Historically, animal rights extremist groups in the United States have carried out direct actions against university laboratories and not individual researchers. Such actions have included criminal trespassing, vandalism and the release of laboratory animals. However, since approximately June 2007, extremists have begun escalating the violence and using more intimidating tactics against individual university researchers, including: death threats, bomb threats, the mailing of suspicious packages and letters stuffed with razor blades, attempted home invasions, attempted arson, intentional flooding of a home, and the placement of incendiary devices under cars and at residences. These incidents have been carried out by ALF (Animal Liberation Front), Animal Liberation Brigade, UCLA Primate Freedom Project, SHAC (Stop Huntingdon Animal Cruelty) and their affiliates. This shift in tactics coincides with an overall increase in threats and acts of violence by the animal rights extremist movement against a wide variety of targets, including biotech, life-sciences, pharmaceutical and biomedical research companies.

While animal rights extremist groups have not publicly announced a change in their targeting tactics, there are several reasons for such a shift. Targeting individual researchers at their residences results in greater fear and intimidation, as extremists “personalize” their attacks by directly threatening the individuals and their families. In addition, by targeting individuals at their homes extremists avoid having to deal with security impediments that might exist at the university laboratory or employment facility. This change in modus operandi enables the extremists to carry out their attacks with fewer resources. Animal rights groups are also increasingly using the Internet to access public records and identify university researchers, and then posting their names and addresses online.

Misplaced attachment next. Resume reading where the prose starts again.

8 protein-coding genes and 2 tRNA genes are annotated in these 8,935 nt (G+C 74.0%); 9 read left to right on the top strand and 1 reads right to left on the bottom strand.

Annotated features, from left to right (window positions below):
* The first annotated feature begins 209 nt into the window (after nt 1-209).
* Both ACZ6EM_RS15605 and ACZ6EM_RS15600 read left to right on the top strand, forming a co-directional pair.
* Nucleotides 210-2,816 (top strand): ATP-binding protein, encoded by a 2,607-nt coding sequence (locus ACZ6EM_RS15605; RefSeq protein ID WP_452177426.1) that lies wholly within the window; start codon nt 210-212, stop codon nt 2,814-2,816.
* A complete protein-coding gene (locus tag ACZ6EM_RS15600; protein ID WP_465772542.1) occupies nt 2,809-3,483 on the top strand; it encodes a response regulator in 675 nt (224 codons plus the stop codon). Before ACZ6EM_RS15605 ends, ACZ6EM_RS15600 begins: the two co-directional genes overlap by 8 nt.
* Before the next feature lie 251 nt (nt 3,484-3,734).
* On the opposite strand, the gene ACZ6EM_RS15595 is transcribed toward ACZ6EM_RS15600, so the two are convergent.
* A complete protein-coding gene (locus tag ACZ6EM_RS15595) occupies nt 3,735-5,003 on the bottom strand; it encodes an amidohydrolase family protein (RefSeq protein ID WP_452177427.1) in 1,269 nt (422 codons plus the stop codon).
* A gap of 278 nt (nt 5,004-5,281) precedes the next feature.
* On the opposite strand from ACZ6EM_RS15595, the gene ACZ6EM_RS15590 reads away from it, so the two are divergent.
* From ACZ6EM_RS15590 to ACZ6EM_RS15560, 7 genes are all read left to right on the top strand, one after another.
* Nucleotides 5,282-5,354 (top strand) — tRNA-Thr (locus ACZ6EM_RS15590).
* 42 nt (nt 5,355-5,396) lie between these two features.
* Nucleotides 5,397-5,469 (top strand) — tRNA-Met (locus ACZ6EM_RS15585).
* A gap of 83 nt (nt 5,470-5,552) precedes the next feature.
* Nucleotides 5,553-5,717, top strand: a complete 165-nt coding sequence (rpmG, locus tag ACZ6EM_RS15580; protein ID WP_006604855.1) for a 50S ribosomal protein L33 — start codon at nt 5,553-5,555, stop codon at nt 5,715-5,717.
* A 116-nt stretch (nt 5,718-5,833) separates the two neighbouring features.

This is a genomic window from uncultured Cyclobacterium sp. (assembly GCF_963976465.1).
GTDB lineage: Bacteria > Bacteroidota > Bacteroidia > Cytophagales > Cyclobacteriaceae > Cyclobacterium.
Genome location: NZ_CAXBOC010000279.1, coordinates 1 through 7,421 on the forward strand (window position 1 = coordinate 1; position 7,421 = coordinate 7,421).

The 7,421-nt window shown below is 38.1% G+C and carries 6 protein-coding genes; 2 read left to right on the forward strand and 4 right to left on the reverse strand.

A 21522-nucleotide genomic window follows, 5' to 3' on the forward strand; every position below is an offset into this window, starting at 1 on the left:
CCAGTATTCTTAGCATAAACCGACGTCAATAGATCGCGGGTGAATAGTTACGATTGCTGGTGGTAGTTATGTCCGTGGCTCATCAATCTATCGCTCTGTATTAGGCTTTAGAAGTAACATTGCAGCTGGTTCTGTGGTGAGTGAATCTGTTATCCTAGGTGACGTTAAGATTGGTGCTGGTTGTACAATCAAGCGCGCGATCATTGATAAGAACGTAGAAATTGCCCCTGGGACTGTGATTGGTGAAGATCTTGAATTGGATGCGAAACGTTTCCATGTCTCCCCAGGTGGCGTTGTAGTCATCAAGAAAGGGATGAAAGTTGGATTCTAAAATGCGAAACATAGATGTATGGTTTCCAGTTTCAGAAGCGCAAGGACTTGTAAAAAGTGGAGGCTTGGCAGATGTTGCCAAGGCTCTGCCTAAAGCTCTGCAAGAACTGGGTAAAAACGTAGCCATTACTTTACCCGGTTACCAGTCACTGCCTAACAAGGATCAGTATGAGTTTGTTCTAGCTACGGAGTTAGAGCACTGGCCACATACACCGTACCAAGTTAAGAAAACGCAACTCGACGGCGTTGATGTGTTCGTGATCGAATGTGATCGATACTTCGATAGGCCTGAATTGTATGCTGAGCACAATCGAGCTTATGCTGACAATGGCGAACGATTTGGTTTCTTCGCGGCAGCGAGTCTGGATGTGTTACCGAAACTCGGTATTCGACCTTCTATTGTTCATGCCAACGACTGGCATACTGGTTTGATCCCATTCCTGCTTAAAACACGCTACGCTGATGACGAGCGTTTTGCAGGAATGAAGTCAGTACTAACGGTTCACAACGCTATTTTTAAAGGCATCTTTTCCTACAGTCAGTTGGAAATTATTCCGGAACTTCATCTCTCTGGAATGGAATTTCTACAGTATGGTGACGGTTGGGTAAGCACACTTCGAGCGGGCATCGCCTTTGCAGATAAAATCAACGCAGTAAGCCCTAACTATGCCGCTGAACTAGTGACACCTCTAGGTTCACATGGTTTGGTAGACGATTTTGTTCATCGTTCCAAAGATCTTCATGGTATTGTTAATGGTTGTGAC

This shift in targeting tactics coincides with a growing sentiment among members of the animal rights movement that researchers, businesses, and the general public have been sufficiently warned and violence can now be rationalized in order to permanently end animal abuse. Violent rhetoric is expressed in extremist communiqués, literature and threat letters. For example, in a June 2007 communiqué, the Animal Liberation Brigade alluded to the need for more violent tactics, asserting that “demonstrators need to realize that just demonstrating won’t stop this kind of evil.” Similarly, Jerry Vlasak, co-founder of the North American Animal Liberation Press Office and leader in the US animal rights movement has stated on several occasions that the notion of murdering medical researchers in order to save laboratory animals is a “morally justifiable solution.” While these statements may simply be aimed at motivating followers, it might also portend a shift toward greater violence.